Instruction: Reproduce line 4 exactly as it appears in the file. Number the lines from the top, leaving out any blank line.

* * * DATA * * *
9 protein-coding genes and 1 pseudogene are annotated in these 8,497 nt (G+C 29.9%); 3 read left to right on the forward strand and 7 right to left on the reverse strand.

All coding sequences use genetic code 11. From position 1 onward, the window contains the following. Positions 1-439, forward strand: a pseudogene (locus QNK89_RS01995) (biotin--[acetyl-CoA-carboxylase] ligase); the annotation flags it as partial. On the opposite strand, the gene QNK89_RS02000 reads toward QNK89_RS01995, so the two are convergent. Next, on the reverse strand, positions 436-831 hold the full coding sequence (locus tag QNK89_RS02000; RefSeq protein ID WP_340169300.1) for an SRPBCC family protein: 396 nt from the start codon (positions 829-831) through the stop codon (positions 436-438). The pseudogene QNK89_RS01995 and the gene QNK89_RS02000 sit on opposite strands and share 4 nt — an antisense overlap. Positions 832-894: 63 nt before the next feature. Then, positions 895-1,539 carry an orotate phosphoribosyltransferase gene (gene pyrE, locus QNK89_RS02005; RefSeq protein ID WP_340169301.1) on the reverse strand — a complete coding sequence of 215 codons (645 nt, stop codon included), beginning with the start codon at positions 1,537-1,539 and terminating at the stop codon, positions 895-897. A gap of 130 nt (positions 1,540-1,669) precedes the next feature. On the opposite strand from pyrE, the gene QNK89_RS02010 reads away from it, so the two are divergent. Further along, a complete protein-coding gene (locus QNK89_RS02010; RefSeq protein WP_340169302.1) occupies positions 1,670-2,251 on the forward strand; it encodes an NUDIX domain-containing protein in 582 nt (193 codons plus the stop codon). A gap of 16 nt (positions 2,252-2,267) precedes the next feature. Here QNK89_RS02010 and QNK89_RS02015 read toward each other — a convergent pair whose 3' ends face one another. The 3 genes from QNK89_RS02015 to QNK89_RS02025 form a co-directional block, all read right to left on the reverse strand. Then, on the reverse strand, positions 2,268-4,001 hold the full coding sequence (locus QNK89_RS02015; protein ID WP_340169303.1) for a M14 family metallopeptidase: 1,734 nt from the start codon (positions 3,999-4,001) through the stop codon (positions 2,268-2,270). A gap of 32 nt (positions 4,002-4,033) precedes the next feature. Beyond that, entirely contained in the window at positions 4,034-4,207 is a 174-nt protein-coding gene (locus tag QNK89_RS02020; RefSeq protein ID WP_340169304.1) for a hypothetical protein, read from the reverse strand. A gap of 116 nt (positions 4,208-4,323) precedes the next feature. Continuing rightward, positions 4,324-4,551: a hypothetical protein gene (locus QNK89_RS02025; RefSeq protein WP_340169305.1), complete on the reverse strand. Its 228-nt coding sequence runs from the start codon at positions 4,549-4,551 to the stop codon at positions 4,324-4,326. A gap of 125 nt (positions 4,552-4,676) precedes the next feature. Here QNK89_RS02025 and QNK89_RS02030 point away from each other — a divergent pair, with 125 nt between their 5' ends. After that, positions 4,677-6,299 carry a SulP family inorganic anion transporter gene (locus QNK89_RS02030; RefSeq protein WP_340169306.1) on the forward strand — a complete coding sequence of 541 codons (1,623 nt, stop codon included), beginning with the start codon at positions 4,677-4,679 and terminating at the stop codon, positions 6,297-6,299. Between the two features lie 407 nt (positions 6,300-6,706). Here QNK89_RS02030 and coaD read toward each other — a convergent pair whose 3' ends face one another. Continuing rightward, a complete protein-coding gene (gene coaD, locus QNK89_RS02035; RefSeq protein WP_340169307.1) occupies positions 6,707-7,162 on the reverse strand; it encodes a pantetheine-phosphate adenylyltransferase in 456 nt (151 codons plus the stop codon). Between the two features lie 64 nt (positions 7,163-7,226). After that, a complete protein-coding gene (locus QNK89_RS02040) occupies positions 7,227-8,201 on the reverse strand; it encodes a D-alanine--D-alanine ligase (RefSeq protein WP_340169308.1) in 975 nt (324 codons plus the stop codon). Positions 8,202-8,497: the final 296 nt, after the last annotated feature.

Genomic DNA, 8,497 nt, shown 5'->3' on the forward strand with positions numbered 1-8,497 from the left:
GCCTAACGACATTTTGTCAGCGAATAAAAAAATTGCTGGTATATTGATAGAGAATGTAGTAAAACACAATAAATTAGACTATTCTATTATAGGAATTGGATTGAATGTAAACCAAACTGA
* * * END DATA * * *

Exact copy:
GCCTAACGACATTTTGTCAGCGAATAAAAAAATTGCTGGTATATTGATAGAGAATGTAGTAAAACACAATAAATTAGACTATTCTATTATAGGAATTGGATTGAATGTAAACCAAACTGA